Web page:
Introducing the country
Owing to its title as the largest (and probably liveliest) country in South America, tourists come to Brazil with high expectations - thankfully it excels every time. Some come to party on Copacabana ...
Owing to its title as the largest (and probably liveliest) country in South America, tourists come to Brazil with high expectations - thankfully it excels every time. Some come to party on Copacabana Beach at the legendary Rio Carnaval, others come to get lost in the charming colonial streets of Salvador and the bravest of travellers venture to São Paulo, Brazil's metropolis wonderland.
With an estimated population of 206 million, it can get a little crowded at times but it's the noise, the people and the buzz that sucks tourists in. Many will visit on a South American road-trip arriving in Brazil having toured its many bordering countries. In fact, the only two countries it isn't immediately connected to are Argentina and Chile.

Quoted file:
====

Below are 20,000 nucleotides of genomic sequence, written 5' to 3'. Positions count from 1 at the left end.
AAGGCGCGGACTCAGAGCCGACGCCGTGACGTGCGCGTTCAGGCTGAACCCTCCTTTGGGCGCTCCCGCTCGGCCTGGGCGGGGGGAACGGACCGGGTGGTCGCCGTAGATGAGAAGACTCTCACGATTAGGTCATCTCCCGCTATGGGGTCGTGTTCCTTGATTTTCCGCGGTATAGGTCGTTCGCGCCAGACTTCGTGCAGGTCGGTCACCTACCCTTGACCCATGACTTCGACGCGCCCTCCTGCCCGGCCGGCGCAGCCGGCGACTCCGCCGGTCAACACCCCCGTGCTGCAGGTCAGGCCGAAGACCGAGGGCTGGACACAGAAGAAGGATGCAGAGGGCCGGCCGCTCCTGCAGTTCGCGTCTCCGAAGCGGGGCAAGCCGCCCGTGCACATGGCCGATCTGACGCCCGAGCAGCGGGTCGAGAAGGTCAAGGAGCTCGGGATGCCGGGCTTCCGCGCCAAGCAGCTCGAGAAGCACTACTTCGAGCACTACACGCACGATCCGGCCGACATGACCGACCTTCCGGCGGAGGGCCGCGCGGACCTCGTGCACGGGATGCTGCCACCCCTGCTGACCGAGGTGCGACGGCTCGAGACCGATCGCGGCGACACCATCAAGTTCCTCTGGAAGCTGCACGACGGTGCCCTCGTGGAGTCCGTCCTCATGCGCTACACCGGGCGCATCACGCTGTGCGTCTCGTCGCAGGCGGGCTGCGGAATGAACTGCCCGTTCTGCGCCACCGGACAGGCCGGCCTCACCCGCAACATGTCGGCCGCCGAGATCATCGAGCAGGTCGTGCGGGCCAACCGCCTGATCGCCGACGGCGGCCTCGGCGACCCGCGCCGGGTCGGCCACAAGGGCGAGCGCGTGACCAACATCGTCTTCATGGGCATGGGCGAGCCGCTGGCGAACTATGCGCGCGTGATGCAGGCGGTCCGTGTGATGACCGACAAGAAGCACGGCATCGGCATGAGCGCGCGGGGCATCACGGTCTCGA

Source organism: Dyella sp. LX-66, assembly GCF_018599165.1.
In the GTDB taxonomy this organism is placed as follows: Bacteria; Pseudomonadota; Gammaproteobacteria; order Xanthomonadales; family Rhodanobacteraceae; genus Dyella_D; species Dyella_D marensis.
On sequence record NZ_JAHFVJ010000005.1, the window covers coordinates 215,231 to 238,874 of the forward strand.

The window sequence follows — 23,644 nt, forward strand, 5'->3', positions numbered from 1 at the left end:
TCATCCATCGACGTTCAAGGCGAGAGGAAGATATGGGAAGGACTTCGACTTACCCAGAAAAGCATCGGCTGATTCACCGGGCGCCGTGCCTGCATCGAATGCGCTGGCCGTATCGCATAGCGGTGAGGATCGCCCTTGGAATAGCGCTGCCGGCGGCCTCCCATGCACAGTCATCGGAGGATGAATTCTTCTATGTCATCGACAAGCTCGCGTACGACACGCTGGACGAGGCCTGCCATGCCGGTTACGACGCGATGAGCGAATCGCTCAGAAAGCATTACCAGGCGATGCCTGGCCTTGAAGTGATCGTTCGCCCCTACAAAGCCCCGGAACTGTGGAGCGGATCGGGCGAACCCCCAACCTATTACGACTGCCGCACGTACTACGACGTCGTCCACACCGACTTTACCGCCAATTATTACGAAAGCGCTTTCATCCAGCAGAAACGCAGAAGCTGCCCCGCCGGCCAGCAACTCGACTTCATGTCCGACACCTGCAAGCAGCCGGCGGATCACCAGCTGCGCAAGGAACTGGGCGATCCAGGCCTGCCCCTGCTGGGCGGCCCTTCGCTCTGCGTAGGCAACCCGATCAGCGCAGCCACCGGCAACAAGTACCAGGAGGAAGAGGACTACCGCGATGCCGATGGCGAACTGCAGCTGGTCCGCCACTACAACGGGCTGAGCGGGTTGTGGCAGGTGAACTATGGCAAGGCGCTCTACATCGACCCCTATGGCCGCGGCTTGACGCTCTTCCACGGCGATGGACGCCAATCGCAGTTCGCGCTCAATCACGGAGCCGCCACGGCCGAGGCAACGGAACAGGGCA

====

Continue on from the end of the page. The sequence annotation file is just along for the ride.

Portuguese is the official language of Brazil, owing to the Portuguese colonisation of the country in the 16th century. Brazil later gained independence in 1822 and since then has gone from strength to strength. Its cities rival those in North America and Europe but you'll still find history and culture around every corner. Brazil might be on fast-forward to the modern age, but it still pauses every so often to celebrate its religious, colonial past.
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Best way to get around
The bus system in Brazil is great for short and long journeys. Prices are standardised but you should pay a little extra for leitos if you plan on travelling overnight.
Whilst the train network in Brazil is extensive, passenger trains are often a last resort. Most train services are cargo-only and those that do transport passengers tend to be slow.
If you're hopping from city to city, travel by plane as it's the quickest way to get around the country. Consider buying a TAM Air Pass to save money if you're planning multiple flights.